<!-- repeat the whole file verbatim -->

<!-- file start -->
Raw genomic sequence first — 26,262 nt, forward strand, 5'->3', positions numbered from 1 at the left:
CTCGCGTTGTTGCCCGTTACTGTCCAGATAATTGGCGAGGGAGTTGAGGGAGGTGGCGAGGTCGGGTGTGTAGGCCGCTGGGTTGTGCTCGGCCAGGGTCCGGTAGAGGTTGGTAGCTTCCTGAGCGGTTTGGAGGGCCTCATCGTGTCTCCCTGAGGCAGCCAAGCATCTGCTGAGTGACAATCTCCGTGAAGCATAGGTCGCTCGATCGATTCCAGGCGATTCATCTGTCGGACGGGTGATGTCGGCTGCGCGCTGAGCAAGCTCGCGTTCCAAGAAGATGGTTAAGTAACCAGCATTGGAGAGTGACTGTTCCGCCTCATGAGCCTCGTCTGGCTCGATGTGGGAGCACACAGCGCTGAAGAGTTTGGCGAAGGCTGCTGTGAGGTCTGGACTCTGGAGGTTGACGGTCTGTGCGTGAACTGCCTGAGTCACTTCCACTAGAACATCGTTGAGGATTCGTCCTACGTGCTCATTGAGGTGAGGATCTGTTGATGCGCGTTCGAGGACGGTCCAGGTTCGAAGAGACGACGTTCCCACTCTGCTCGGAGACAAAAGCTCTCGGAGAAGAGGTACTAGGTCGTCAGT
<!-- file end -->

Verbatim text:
Raw genomic sequence first — 26,262 nt, forward strand, 5'->3', positions numbered from 1 at the left:
CTCGCGTTGTTGCCCGTTACTGTCCAGATAATTGGCGAGGGAGTTGAGGGAGGTGGCGAGGTCGGGTGTGTAGGCCGCTGGGTTGTGCTCGGCCAGGGTCCGGTAGAGGTTGGTAGCTTCCTGAGCGGTTTGGAGGGCCTCATCGTGTCTCCCTGAGGCAGCCAAGCATCTGCTGAGTGACAATCTCCGTGAAGCATAGGTCGCTCGATCGATTCCAGGCGATTCATCTGTCGGACGGGTGATGTCGGCTGCGCGCTGAGCAAGCTCGCGTTCCAAGAAGATGGTTAAGTAACCAGCATTGGAGAGTGACTGTTCCGCCTCATGAGCCTCGTCTGGCTCGATGTGGGAGCACACAGCGCTGAAGAGTTTGGCGAAGGCTGCTGTGAGGTCTGGACTCTGGAGGTTGACGGTCTGTGCGTGAACTGCCTGAGTCACTTCCACTAGAACATCGTTGAGGATTCGTCCTACGTGCTCATTGAGGTGAGGATCTGTTGATGCGCGTTCGAGGACGGTCCAGGTTCGAAGAGACGACGTTCCCACTCTGCTCGGAGACAAAAGCTCTCGGAGAAGAGGTACTAGGTCGTCAGT